The Trenches at Home: The Father of Veteran Treatment Courts
The first annual Veteran Court Conference in Washington D.C. had its share of “celebrities” in attendance. There were lawmakers, the Secretary of the VA, and even the new director of Justice for Vets—the nonprofit organization responsible for the conference—Melissa Fitzgerald was a long-time cast member on the television classic The West Wing. However, the biggest celebrity in attendance, at least with this crowd, was a tall, soft-spoken Judge from Buffalo, New York.
Judge Robert Russell was first named to the bench in 1991, after serving both as a prosecutor and defense attorney. While on the bench in those first years, he began to notice that the same people kept coming back over again and again, some stretching back to his days as a lawyer. After learning about the first drug treatment court in the country, the Miami Drug Court established in 1989. When the problem with drug use, specifically crack cocaine, exploded in the 1980s, Russell recognized the initial response was failing before most others. “Our response [to the drug epidemic],” he says, “was to create stiffer penalties in the hope that it would have an impact,” in reducing drug use. When he saw that it didn’t, he adapted the Miami program for Buffalo. Later, he also helped bring about the Buffalo Mental Health Treatment court sometime after 2002.
In 2008, Judge Russell began to notice something else: a preponderance of veterans in court. Some were struggling with substance abuse issues and others were in need of mental health services, something they had not been able to obtain from the VA. After partnering with Vietnam Veterans he knew from his community, Judge Russell suggested setting one day per month aside for “veterans’ court.” From the beginning Russell says, “it was fascinating to me to see individuals celebrating their sobriety in a court room.”
Judge Russell has since become the most recognizable name associated with veterans’ courts across the country. While some courts are applying their own models—such as Allegheny County, Pennsylvania’s Veterans Court which was one of the first established after Buffalo—most are sticking to the model designed by Russell, one borne from the insight of many years of experience. For Judge Russell, he loves that his court has become a place where citizens can seek help instead of receiving punishment. “Treatment court changed the paradigm from the extent that participants in treatment court get to have an open dialogue with judge who had seemed so removed before in the past,” Russell says not without some pride.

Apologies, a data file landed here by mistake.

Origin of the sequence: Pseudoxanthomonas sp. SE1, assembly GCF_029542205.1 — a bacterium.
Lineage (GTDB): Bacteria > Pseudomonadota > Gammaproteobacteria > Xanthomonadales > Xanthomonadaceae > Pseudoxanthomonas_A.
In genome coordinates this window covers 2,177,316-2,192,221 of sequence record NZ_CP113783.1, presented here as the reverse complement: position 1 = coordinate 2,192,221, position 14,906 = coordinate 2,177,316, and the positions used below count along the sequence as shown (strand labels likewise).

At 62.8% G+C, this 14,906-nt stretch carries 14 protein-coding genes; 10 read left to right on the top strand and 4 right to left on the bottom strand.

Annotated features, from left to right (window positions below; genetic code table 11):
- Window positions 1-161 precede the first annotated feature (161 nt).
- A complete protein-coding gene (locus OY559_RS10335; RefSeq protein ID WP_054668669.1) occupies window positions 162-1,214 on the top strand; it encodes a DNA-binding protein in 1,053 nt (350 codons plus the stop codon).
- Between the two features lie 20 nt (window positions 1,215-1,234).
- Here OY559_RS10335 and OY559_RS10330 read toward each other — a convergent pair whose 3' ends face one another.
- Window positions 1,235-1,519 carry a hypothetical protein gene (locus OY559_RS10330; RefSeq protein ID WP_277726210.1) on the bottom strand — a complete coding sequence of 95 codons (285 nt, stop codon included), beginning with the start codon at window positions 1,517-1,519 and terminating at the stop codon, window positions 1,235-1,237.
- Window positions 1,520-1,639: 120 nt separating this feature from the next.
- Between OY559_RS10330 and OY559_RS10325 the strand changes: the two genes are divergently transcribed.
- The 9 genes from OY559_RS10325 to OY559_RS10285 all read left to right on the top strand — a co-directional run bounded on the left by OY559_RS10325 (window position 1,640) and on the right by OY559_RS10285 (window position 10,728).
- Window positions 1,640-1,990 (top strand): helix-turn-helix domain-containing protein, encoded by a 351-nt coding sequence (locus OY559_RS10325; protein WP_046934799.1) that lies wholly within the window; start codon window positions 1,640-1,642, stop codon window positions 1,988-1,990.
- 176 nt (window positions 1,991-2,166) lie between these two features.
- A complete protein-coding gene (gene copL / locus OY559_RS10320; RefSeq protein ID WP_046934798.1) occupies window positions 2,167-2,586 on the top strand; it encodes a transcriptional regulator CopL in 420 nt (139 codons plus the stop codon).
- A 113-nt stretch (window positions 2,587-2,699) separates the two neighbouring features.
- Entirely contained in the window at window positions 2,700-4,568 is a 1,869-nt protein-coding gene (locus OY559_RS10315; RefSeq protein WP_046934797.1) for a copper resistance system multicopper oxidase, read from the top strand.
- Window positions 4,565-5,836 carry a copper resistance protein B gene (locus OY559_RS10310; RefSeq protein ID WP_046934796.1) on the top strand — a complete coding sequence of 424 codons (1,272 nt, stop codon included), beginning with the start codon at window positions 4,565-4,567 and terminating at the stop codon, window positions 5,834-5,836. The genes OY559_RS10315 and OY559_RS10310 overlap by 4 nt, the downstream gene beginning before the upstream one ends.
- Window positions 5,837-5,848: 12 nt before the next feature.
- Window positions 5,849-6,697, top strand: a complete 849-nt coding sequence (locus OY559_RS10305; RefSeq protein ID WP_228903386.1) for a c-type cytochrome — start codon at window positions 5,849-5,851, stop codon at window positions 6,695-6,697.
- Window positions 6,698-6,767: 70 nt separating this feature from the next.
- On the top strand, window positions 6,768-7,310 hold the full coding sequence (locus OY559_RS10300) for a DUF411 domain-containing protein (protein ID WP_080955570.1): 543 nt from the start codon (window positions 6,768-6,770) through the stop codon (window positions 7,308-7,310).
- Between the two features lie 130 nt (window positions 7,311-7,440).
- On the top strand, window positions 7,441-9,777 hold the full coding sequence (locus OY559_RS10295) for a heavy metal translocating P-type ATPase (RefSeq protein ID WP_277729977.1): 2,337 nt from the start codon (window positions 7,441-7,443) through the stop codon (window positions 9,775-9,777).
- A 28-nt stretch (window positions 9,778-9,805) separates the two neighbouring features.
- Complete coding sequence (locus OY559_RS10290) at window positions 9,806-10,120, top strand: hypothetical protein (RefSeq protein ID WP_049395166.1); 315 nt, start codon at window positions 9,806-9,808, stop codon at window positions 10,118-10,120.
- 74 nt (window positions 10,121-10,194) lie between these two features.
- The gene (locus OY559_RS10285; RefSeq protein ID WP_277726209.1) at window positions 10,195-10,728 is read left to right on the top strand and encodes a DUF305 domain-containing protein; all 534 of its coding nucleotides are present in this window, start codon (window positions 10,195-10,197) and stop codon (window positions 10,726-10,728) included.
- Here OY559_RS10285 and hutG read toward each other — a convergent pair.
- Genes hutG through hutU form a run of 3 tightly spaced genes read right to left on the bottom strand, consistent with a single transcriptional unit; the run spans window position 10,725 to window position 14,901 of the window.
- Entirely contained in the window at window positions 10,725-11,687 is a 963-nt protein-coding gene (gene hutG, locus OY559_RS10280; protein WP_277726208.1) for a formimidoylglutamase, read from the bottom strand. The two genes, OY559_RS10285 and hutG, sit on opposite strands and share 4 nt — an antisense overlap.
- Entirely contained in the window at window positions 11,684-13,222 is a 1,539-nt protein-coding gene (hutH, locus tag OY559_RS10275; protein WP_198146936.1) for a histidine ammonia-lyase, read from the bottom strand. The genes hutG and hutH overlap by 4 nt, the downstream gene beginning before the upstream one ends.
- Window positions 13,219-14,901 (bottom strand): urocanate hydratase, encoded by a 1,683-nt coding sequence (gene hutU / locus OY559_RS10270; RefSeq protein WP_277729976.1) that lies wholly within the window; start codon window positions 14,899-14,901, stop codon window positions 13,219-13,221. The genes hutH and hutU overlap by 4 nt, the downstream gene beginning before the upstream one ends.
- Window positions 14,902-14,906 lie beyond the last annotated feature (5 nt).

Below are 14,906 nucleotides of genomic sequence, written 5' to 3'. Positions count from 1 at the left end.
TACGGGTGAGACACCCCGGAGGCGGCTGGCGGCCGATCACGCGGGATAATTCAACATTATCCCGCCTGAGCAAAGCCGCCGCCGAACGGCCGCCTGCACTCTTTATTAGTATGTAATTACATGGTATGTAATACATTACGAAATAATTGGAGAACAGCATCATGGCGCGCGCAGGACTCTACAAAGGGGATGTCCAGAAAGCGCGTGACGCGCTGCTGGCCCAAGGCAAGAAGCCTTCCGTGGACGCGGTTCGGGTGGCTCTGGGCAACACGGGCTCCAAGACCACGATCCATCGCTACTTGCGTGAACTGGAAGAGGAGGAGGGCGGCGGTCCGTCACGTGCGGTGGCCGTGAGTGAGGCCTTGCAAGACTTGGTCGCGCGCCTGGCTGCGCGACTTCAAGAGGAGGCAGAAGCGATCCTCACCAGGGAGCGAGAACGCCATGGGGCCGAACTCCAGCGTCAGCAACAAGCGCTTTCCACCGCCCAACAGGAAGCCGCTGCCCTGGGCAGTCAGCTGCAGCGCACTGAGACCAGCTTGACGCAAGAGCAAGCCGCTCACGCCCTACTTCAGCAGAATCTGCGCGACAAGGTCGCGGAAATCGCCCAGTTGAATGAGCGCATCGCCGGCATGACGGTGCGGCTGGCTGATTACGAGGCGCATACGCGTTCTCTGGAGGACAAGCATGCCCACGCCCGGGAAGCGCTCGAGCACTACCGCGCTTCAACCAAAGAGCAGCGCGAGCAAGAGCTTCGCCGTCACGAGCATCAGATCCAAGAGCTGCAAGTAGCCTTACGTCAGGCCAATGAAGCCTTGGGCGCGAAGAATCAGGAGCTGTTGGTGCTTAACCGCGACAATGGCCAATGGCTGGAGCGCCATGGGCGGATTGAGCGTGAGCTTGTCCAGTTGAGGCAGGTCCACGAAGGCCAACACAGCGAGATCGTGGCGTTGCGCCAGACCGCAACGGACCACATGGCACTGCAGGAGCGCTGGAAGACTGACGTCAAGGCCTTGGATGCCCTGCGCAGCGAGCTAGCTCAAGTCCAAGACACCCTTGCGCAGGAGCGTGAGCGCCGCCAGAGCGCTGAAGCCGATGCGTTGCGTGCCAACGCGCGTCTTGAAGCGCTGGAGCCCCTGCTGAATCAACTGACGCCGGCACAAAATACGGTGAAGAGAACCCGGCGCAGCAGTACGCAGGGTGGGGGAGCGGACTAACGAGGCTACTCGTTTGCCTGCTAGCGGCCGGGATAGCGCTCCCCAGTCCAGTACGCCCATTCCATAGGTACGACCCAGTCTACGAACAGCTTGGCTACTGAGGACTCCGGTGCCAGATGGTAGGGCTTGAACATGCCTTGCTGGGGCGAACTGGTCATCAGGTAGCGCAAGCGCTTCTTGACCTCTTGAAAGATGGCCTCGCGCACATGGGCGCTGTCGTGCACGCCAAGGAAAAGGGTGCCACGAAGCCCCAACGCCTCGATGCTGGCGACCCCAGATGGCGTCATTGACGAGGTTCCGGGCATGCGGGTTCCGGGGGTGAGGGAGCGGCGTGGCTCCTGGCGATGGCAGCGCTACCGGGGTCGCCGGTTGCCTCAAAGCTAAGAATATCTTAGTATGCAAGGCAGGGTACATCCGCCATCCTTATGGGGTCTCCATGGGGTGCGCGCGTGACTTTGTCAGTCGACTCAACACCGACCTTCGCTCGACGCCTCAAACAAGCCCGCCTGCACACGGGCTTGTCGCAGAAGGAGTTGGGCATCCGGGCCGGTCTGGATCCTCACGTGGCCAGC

Anytime there is a new idea of a new concept,” in the court system there is skepticism from those who dislike change in what they know, such as from prosecutors or some law enforcement advocates. However the role Russell envisions for problem-solving courts across the country is the minimization of “the adversarial process.” Russell sees his model as being the best alternative to incarceration for nonviolent drug offenders, simply because of the success he’s seen anecdotally in his courts and those across the country.
Of course the record of success for problem-solving courts are not simply anecdotal. In 2011, Research Fellow in Empirical Policy Analysis for the Heritage Foundation David Muhlhausen delivered testimony to the U.S. Senate on his meta-analysis of 55 studies of drug treatment courts, he did point out that the results were promising, but urged caution. “While a large number of studies find that drug courts reduce recidivism and drug use,” he told the Subcommittee, “many of these studies have significant shortcomings in scientific rigor.” According to Muhlhausen, while treatment courts for civilians still remain unproven “recent combat veterans with substance abuse problems may benefit greatly from drug courts. In these cases, limited financial assistance provided to state and local drug courts that serve combat veterans may be warranted.” A study of VTCs themselves is currently being undertaken in Pennsylvania, but to Judge Russell it will only confirm what he already knows.
It was impossible to get Judge Russell alone to talk throughout the conference. Everywhere he went people called out to him—“Hey, Judge!”—and he’d respond warmly, shaking hands and often going in for the hug. His interview with Veteran Journal was cut short when a judge and a woman from the Department of Defense (who is working to adapt the program for the active military) approached to say hello and take a picture with him. Later, Judge Russell was in a conference room that had just cleared out and told Veteran Journal, “We’re gonna sit down right here and finish that talk.” Before he’d even settled in his chair, a woman at the front of the room asked if he could offer his opinion on her part of their joint presentation. He was then interrupted by another conference attendee who was leaving to say goodbye and pose for another picture. A lot of times, a man’s ideas are bigger and more popular than the man himself, except when it comes to Judge Robert Russell.
Image via NADCP Facebook